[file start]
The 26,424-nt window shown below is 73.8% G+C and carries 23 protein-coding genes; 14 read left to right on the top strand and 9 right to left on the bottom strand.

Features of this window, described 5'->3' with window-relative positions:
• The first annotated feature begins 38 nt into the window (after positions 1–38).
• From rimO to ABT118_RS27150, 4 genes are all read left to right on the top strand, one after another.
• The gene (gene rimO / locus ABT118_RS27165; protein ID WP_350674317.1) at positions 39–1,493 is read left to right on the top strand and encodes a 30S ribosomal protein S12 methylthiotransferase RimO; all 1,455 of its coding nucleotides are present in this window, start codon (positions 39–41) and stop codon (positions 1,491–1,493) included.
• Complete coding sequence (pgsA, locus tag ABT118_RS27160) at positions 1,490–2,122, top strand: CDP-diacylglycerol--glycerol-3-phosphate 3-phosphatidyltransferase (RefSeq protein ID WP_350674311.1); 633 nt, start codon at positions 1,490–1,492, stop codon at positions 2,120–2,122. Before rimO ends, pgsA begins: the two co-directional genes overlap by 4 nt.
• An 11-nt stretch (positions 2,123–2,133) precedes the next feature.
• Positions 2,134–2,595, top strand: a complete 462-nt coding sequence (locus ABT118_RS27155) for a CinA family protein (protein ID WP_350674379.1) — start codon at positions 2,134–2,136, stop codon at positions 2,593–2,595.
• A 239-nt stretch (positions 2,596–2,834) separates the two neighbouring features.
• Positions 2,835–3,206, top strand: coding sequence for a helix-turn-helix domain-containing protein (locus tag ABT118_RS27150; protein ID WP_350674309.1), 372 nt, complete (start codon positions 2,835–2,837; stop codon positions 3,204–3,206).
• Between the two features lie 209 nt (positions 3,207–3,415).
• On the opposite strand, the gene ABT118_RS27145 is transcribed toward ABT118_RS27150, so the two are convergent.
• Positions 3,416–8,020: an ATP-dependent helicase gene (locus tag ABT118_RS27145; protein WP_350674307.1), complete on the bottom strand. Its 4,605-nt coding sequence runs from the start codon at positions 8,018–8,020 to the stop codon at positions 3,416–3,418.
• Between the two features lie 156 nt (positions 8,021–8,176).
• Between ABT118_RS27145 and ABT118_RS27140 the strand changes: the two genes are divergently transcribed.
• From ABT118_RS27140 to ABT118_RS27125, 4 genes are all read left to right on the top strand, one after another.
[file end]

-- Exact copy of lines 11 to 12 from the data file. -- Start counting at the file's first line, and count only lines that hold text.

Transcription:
• Between the two features lie 209 nt (positions 3,207–3,415).
• On the opposite strand, the gene ABT118_RS27145 is transcribed toward ABT118_RS27150, so the two are convergent.